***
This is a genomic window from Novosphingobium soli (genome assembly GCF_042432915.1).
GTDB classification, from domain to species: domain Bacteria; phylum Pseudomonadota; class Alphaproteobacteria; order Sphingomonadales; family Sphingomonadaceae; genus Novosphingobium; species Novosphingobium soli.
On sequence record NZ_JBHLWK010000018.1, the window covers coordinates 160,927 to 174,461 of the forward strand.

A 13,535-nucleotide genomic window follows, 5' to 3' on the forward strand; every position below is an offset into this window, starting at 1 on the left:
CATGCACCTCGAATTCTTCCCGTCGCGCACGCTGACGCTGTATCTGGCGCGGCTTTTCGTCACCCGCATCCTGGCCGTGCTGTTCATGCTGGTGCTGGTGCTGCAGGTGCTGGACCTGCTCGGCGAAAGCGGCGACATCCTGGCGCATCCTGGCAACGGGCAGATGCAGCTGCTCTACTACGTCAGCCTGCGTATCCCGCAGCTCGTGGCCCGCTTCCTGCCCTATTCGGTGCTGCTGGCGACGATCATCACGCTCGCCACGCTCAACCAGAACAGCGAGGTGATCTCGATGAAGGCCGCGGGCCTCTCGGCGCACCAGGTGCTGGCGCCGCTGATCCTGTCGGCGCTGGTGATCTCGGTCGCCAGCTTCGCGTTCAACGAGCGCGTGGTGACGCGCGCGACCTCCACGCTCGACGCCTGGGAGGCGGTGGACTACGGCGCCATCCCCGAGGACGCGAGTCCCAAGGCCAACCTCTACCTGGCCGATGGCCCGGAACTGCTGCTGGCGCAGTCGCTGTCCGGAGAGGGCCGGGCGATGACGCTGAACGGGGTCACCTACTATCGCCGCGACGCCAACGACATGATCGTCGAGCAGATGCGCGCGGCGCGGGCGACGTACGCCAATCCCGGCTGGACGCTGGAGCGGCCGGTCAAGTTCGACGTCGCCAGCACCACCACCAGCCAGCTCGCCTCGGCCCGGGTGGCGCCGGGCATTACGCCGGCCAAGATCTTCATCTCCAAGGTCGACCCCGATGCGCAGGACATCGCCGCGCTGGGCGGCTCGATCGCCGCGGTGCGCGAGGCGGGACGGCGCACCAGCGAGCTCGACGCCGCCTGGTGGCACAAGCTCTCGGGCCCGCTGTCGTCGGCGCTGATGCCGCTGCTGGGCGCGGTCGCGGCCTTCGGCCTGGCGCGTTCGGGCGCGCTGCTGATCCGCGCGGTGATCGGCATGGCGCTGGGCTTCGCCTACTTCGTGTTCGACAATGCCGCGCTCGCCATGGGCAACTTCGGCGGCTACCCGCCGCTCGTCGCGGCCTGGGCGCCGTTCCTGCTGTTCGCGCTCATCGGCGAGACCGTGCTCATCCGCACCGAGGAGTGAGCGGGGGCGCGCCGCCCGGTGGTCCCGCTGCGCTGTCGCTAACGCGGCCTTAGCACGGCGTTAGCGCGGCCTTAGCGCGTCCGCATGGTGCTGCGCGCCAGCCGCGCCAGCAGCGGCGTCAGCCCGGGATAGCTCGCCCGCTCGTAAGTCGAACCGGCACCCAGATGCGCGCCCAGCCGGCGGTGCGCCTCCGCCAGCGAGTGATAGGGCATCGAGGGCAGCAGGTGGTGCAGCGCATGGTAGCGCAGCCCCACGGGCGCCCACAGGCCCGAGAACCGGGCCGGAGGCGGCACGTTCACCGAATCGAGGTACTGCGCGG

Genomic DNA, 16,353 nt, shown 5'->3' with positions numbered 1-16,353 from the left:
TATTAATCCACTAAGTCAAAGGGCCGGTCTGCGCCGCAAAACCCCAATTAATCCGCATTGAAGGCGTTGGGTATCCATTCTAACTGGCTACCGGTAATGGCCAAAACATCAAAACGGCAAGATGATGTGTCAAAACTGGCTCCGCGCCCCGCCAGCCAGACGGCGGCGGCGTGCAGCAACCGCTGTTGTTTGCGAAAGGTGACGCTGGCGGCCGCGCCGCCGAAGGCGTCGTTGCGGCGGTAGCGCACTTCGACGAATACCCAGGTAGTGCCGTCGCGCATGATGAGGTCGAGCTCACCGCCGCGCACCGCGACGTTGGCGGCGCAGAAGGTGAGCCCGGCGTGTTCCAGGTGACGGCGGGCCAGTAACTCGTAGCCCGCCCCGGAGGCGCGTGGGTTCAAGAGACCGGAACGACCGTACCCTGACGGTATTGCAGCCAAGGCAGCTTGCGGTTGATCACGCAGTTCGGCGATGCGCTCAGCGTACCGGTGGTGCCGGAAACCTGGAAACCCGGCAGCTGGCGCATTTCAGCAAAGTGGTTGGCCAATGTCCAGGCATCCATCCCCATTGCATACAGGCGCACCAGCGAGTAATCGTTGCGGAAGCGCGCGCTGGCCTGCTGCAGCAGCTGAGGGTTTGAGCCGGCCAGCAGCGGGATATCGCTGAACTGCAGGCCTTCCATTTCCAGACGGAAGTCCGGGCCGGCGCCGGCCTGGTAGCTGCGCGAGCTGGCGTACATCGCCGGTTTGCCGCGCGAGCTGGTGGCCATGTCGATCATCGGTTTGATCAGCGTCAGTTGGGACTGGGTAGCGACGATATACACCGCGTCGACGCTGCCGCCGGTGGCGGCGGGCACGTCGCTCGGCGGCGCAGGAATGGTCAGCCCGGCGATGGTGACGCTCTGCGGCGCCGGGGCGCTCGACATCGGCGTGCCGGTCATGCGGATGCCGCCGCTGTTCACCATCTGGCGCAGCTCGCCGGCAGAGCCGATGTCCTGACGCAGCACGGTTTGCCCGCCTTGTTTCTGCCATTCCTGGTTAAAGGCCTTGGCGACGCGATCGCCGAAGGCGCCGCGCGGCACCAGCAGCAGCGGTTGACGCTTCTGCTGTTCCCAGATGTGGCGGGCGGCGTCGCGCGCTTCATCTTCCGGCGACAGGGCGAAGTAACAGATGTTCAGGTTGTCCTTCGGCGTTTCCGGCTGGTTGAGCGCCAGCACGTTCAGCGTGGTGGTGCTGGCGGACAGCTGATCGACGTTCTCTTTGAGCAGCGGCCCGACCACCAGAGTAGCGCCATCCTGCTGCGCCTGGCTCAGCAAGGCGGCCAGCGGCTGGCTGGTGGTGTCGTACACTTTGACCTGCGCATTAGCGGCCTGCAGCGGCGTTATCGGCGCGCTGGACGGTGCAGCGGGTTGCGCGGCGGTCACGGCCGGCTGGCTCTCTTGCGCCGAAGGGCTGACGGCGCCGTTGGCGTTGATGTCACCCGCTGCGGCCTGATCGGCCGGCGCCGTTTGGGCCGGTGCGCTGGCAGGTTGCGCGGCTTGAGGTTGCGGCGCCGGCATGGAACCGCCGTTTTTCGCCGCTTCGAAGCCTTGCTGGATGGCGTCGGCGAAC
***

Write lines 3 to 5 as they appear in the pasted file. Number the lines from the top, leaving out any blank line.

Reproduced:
On sequence record NZ_JBHLWK010000018.1, the window covers coordinates 160,927 to 174,461 of the forward strand.

A 13,535-nucleotide genomic window follows, 5' to 3' on the forward strand; every position below is an offset into this window, starting at 1 on the left:
CATGCACCTCGAATTCTTCCCGTCGCGCACGCTGACGCTGTATCTGGCGCGGCTTTTCGTCACCCGCATCCTGGCCGTGCTGTTCATGCTGGTGCTGGTGCTGCAGGTGCTGGACCTGCTCGGCGAAAGCGGCGACATCCTGGCGCATCCTGGCAACGGGCAGATGCAGCTGCTCTACTACGTCAGCCTGCGTATCCCGCAGCTCGTGGCCCGCTTCCTGCCCTATTCGGTGCTGCTGGCGACGATCATCACGCTCGCCACGCTCAACCAGAACAGCGAGGTGATCTCGATGAAGGCCGCGGGCCTCTCGGCGCACCAGGTGCTGGCGCCGCTGATCCTGTCGGCGCTGGTGATCTCGGTCGCCAGCTTCGCGTTCAACGAGCGCGTGGTGACGCGCGCGACCTCCACGCTCGACGCCTGGGAGGCGGTGGACTACGGCGCCATCCCCGAGGACGCGAGTCCCAAGGCCAACCTCTACCTGGCCGATGGCCCGGAACTGCTGCTGGCGCAGTCGCTGTCCGGAGAGGGCCGGGCGATGACGCTGAACGGGGTCACCTACTATCGCCGCGACGCCAACGACATGATCGTCGAGCAGATGCGCGCGGCGCGGGCGACGTACGCCAATCCCGGCTGGACGCTGGAGCGGCCGGTCAAGTTCGACGTCGCCAGCACCACCACCAGCCAGCTCGCCTCGGCCCGGGTGGCGCCGGGCATTACGCCGGCCAAGATCTTCATCTCCAAGGTCGACCCCGATGCGCAGGACATCGCCGCGCTGGGCGGCTCGATCGCCGCGGTGCGCGAGGCGGGACGGCGCACCAGCGAGCTCGACGCCGCCTGGTGGCACAAGCTCTCGGGCCCGCTGTCGTCGGCGCTGATGCCGCTGCTGGGCGCGGTCGCGGCCTTCGGCCTGGCGCGTTCGGGCGCGCTGCTGATCCGCGCGGTGATCGGCATGGCGCTGGGCTTCGCCTACTTCGTGTTCGACAATGCCGCGCTCGCCATGGGCAACTTCGGCGGCTACCCGCCGCTCGTCGCGGCCTGGGCGCCGTTCCTGCTGTTCGCGCTCATCGGCGAGACCGTGCTCATCCGCACCGAGGAGTGAGCGGGGGCGCGCCGCCCGGTGGTCCCGCTGCGCTGTCGCTAACGCGGCCTTAGCACGGCGTTAGCGCGGCCTTAGCGCGTCCGCATGGTGCTGCGCGCCAGCCGCGCCAGCAGCGGCGTCAGCCCGGGATAGCTCGCCCGCTCGTAAGTCGAACCGGCACCCAGATGCGCGCCCAGCCGGCGGTGCGCCTCCGCCAGCGAGTGATAGGGCATCGAGGGCAGCAGGTGGTGCAGCGCATGGTAGCGCAGCCCCACGGGCGCCCACAGGCCCGAGAACCGGGCCGGAGGCGGCACGTTCACCGAATCGAGGTACTGCGCGG